Legionaries of Christ
Second Vatican Council
Chapter Four: Migrant Heart(s)
Through the analyses of ritual celebrations such as Latin American Mission’s pilgrimage to the Sanctuary of the Divino Amore (outside Rome), as well as the devotional presence of the Sacred Heart (a fifteen century devotion to the suffering of Jesus) – this chapter captures renewed struggles for the colonization of ‘new’ territories within the Catholic Church, and the emergence of counter-narratives of gender, belonging and the homey among devoted transnational migrants.
Chapter Five: The Virgin of Guadalupe: A Nexus of Affects
This chapter focuses on Mexican transnational returns of histories and the affective politics of celebrating the Virgin of Guadalupe in Rome, arguing that transnational Catholic devotions contain or may exceed the affect of a nation. This chapter ethnographically explains the work of repressed and returned histories around the Guadalupe, histories that may come back sometime in symptomatic forms around issues of the nation(s) and its relation to the Catholic Church.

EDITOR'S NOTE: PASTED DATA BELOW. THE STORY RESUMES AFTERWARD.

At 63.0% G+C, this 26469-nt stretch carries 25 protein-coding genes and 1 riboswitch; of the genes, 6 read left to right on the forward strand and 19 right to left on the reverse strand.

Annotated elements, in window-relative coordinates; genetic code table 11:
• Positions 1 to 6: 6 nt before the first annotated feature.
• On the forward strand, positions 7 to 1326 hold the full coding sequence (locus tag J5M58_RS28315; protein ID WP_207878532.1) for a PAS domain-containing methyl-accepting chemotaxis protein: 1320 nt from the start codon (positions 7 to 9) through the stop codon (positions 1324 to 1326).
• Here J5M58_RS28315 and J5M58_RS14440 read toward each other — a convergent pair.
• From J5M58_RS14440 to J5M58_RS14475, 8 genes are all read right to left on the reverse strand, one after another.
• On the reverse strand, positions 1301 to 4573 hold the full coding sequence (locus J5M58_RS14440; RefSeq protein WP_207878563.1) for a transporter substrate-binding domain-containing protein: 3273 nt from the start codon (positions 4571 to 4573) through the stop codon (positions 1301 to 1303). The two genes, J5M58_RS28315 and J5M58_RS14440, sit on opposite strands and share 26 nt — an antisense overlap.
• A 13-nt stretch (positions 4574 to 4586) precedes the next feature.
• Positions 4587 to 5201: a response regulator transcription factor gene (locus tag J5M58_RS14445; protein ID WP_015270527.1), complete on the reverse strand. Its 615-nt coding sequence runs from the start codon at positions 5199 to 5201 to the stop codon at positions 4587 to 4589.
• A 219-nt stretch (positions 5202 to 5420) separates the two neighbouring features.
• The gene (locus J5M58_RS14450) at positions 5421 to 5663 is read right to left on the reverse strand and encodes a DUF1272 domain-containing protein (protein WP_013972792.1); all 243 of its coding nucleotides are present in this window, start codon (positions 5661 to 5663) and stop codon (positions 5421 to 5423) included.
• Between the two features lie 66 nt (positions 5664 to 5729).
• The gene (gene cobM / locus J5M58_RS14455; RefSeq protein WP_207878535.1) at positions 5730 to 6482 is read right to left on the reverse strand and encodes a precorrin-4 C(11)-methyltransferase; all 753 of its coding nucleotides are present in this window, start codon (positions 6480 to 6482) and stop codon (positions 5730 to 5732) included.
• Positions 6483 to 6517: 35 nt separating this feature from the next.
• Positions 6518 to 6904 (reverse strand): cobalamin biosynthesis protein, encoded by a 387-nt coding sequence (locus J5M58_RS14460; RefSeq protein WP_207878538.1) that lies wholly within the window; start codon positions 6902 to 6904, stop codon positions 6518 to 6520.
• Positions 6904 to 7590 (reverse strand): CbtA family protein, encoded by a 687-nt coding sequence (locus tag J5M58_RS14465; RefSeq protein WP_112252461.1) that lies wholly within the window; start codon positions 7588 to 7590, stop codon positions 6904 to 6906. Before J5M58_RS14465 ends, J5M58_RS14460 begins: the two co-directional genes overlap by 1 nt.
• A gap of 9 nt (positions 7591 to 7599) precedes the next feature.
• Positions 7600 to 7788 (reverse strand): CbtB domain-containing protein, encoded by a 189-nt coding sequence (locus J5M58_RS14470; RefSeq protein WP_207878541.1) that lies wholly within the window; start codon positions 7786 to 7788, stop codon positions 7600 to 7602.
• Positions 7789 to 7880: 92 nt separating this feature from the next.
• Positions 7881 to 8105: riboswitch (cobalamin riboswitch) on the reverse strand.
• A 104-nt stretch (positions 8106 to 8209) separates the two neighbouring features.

Virgin of Guadalupe
Chapter Six: Enwalled and En-skinned: Translocality, Intimacies, and Gendered Subjectivity
Benedict VXI understandings of transnational migration in the light of ‘civilization’, and the ‘culture of life’ erase the complexity and the gendered politics of migrant sexual and affective experience. This chapter explores these latter complexities by focusing on three differently situated groups of migrant women (in mix-marriages with Italians, women working in the care industry as badanti, and nuns) and their respective relations to walls, skins and the Italian society at large. These shows how gendered migrant processes are also potentially creative affective spaces, where national and Catholic ideals are not only broken down but are actually cut, pasted, and reassembled - on and through skins and walls.
This Epilogue charters some new terrains where the Catholic Church is heading on transnational migration with the election of Pope Francis - the first ever Jesuit and Latin American Pope and the apex of the Atlantic Return.